* Catalunya Banc sale in early 2013
* Followed by NovaGalicia Banco
* Bankia too big to be sold in short term
By Jesús Aguado and Sonya Dowsett
MADRID, Nov 29 (Reuters) - Spain is moving ahead with the sale of nationalised banks Catalunya Banc and NovaGalicia Banco, hoping to sell the Barcelona-based former savings bank early next year and its Galician peer shortly after.
Catalunya Banc, NovaGalicia Banco and Bankia must shrink their balance sheets by more than half, slash jobs and enforce losses on bondholders as a condition of receiving nearly 40 billion euros ($52 billion) of European aid alongside smaller bank Banco de Valencia.
Catalunya Banc will likely be sold in the first months of 2013, Economy Minister Luis de Guindos told a news conference on Thursday. The sale of NovaGalicia Banco will follow shortly after, a Bank of Spain source said.
“The sales process for Catalunya Banc has already started,” the source said. “The auction process is expected to last around three months and then NovaGalicia Banco will follow.”
Banco de Valencia has been sold off in a fire sale to Spanish bank Caixabank to avoid the cost of winding down the small lender, brought low by years of unsustainable lending during a property boom.
Bankia, taken over by the state in May in Spain’s biggest ever bank rescue, can survive on its own after a 18 billion euro capital injection from Europe, the Bank of Spain source said, and any sale is likely to come years down the line.
“Bankia is different because it’s a systemic bank, it can stand alone and it’s not necessary to sell it in the short term,” the source said.
Bankia could even be sold via an initial public offering (IPO) once it has been cleaned up and its problem real estate assets transferred to a central ‘bad bank’ being set up by the government as a condition of the European aid, bankers said.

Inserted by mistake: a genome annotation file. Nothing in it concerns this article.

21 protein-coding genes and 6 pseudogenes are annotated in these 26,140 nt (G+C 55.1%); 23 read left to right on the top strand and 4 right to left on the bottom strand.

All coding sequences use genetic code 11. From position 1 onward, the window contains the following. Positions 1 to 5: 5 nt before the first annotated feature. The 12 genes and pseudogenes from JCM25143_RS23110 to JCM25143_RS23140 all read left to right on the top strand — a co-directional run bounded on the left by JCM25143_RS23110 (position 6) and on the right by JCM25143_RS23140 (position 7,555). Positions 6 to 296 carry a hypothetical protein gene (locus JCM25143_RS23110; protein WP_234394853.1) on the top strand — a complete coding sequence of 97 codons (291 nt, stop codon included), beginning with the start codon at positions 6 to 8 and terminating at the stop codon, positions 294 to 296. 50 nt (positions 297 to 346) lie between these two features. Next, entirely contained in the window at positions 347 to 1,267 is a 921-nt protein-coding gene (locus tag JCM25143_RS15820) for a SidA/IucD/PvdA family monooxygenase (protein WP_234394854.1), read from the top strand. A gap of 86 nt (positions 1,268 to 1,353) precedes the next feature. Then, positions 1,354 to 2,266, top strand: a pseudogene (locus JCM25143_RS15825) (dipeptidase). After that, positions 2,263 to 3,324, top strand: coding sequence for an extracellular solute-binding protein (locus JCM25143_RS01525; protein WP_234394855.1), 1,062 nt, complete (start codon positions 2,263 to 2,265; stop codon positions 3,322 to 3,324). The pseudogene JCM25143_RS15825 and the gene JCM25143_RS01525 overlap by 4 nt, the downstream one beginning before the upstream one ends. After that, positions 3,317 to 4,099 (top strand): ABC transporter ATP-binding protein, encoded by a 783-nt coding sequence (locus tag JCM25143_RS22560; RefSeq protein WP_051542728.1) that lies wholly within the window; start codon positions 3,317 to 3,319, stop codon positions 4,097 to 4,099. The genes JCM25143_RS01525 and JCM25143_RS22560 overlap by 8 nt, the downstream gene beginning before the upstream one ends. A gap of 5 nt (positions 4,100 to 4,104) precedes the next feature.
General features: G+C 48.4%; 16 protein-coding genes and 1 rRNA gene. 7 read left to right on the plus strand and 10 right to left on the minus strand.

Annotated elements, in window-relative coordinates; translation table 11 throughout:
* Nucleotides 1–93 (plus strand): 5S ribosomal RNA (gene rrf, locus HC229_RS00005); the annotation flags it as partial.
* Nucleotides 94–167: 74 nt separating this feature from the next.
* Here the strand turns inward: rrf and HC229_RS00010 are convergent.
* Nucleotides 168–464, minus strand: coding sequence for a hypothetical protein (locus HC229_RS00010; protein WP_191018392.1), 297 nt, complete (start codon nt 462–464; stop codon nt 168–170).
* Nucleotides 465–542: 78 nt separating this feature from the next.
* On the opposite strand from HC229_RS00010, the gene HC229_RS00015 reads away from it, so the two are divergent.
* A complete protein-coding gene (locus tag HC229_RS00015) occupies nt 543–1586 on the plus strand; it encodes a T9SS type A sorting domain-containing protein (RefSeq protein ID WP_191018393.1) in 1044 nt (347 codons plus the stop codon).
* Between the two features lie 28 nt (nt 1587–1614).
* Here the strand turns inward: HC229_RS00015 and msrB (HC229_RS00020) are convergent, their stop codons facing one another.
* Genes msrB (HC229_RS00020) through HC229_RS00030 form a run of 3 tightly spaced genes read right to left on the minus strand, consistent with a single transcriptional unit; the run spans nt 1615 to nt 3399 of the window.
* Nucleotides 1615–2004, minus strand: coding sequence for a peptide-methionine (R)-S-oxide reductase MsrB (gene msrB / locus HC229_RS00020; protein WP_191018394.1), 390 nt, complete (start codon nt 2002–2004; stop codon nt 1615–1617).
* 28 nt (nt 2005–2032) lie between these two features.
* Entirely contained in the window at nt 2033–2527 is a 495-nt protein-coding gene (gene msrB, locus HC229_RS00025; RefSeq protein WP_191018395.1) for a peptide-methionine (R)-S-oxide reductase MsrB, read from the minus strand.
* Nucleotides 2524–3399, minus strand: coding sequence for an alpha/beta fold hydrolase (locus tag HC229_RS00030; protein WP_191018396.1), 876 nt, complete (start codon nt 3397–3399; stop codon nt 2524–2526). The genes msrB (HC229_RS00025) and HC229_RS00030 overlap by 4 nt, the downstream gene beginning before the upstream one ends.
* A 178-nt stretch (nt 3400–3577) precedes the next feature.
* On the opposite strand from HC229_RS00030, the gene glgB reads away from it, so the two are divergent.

In July 2011 Bankia attempted an IPO to solve its debt problem but it left thousands of retail investors out of pocket the following May after the state takeover caused the stock to lose more than half its value.
One Madrid-based banker advising potential suitors on the sales said the large listed banks were likely to be the only bidders for the two former savings banks.
Spain’s healthy banks can increase market share by buying the pared-down lenders, stripped of their soured property assets and with greatly reduced staff after the Europe-enforced over-haul.
“The big Spanish banks will be the ones involved. There has been some private equity interest, but they will be unlikely to buy,” he said.
Banco de Valencia was sold to Caixabank with a loss protection scheme, but these advantages will not be offered to potential buyers of Catalunya Banc and NovaGalicia Banco, the source said.
Banco de Valencia, around a third of the size of the other two banks, was sold in firesale process that didn’t give bidders time to study the balance sheet, meaning it needed a protection scheme to seal the deal, the source said.
However, the Madrid-based banker said the government would have trouble selling the two former savings banks without additional loss protection.
“If they expect to do these kinds of deals they have to offer loss protection schemes. There’s no other way to sell these assets,” he said.